Holden Commodore Executive Sedan Mar 1990 to Nov 1991 Buying Guide
Holden's half-baked 1988 VN Commodore was spared the public basting its Ford EA Falcon received in its first year, yet both cars suffered similar quality and durability problems. It was just that the big Ford was first. Nevertheless the VN gained a Wheel's Car of the Year award, a decision the magazine said in 2003 that it would not have made in hindsight (the Honda EF Civic was more deserving). Over the outgoing VL, the VN was almost all-new, with a new body, interior and drivetrain. But new didn't mean better: the US-made 3.8 V6 (which replaced the smooth and strong RB30 3.0-litre six-cylinder engine and electronic four-speed auto that Holden purchased from Nissan in Japan until currency fluctuations made that unviable) was already dated as well as noisy, vibratory and unrefined. Its four-speed auto was clunky. And that new wide body draped a noticably narrow track, for Holden used the 1978-vintage VB Commodore underpinnings. So the result was an awkward-looking car, a situation not really rectified until the beautifully proportioned VT arrived in 1997. Holden worked hard to right the early VN wrongs, with the Series II of 1990 gaining minor mechanical updates and a few trim changes to address these. But in the end, the VN has gone down in history as not one of Holden's better efforts, despite its success against the equally flawed - but far more handsome - Falcon of the day.
Space, V6 power and economy, cheap to run and maintain, big boot
We Don't Like:
No fold down rear seat, noisy and unrefined mechanicals, diabolical tail swings in the wet under hard acceleration, poor quality and some durability issues
The VN was the first new Commodore for 10 years and the first time since 1948 that Holden released a new body and engine in the same model. The VN is larger than the previous VB-VL models, making the interior space competitive with the EA Falcon which was similarly released in 1988. The styling is based on the European Opel Omega with a stretched floor pan from the VL while the engine and transmission were developed from US designs. This amalgamation came together surprisingly well and the VN won a car of the year award in 1988.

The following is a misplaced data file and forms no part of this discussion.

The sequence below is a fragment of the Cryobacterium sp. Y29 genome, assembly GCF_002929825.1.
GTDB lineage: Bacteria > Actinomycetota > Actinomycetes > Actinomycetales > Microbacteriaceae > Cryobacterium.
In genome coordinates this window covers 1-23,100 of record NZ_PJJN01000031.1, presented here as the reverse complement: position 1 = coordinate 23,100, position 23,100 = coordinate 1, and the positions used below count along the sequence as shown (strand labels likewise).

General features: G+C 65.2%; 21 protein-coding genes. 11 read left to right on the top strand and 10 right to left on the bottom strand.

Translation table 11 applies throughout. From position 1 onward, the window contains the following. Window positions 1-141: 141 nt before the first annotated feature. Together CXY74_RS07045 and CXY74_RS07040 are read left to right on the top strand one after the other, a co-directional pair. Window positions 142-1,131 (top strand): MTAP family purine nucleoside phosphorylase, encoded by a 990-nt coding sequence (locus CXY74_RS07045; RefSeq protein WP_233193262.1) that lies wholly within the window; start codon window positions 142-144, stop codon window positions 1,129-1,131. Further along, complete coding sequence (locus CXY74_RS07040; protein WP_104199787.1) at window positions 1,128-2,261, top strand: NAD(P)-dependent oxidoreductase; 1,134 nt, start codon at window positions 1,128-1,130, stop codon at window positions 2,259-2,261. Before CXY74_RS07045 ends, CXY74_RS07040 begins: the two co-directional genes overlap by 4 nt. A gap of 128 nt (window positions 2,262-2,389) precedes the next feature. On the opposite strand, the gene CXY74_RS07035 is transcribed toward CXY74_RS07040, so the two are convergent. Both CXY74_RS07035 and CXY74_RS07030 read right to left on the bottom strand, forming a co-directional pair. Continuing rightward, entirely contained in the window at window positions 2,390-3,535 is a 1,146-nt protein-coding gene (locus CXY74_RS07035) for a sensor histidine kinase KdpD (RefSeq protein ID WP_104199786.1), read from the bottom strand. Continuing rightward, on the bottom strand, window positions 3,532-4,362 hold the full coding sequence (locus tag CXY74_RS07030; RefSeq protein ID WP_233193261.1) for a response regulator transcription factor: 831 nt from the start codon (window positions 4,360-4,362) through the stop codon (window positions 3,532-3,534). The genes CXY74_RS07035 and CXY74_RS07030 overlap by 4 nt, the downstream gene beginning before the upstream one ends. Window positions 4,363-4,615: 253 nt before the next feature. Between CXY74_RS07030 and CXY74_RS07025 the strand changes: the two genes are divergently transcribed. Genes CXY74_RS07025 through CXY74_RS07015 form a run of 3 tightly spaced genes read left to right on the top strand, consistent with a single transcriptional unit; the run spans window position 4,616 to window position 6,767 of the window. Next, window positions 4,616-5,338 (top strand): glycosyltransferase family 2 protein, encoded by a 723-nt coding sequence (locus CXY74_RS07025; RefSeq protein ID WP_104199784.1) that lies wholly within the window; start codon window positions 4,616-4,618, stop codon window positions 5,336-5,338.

The Executive is the entry level model and power steering was standard equipment along with an AM/FM radio, tinted windows, intermittent wipers and driver's seat height adjustment. Air-conditioning and automatic transmission were popular options, particularly with fleet buyers. The initial quality glitches with the Commodore spurred GMH into introducing a program of running changes and improvements, most of which were in place by 1990. The 3.8-litre V6 did not follow the multi-valve fad and used pushrod operated valves and cast iron for the major engine components. The power output is 125kW with very strong low down torque. The engine had major revisions in 1990 which reduced engine noise and vibration and improved fuel economy. A five-speed manual transmission was standard but most buyers opted for the four-speed automatic which has a lock-up torque converter. The suspension uses MacPherson struts and coil springs at the front with a live rear axle and coil springs at the rear. Anti-roll bars are fitted front and rear.
Driver technique is the big influence on fuel consumption with large cars like the VN. Reasonable drivers can expect between 13.0L/100km and 15.0L/100km around town and 9.0L/100km to 10.0L/100km on the highway. The suspension provides a compliant ride and competent handling. Combined with the engine's strong low speed torque and a smooth automatic transmission, the Commodore has very good all round performance.
The VN is a tough and reliable car and most of the early assembly faults were rectified under warranty. Long life and low running costs are one of the reasons the Commodore is popular with fleet operators. There are some points to watch out for when buying a VN Commodore. Like the Ford Falcon, they were popular as taxis so make sure you are not buying a worn out former taxi. LP gas conversions should be checked to make sure they are correctly installed and meet state regulations. Service and spare parts costs are an area where the Commodore has its imported rivals at a disadvantage. Spare parts are comparatively cheap and there is lots of competition from alternative parts suppliers. A well preserved VN Commodore should provide years of reliable transport with very reasonable running costs.
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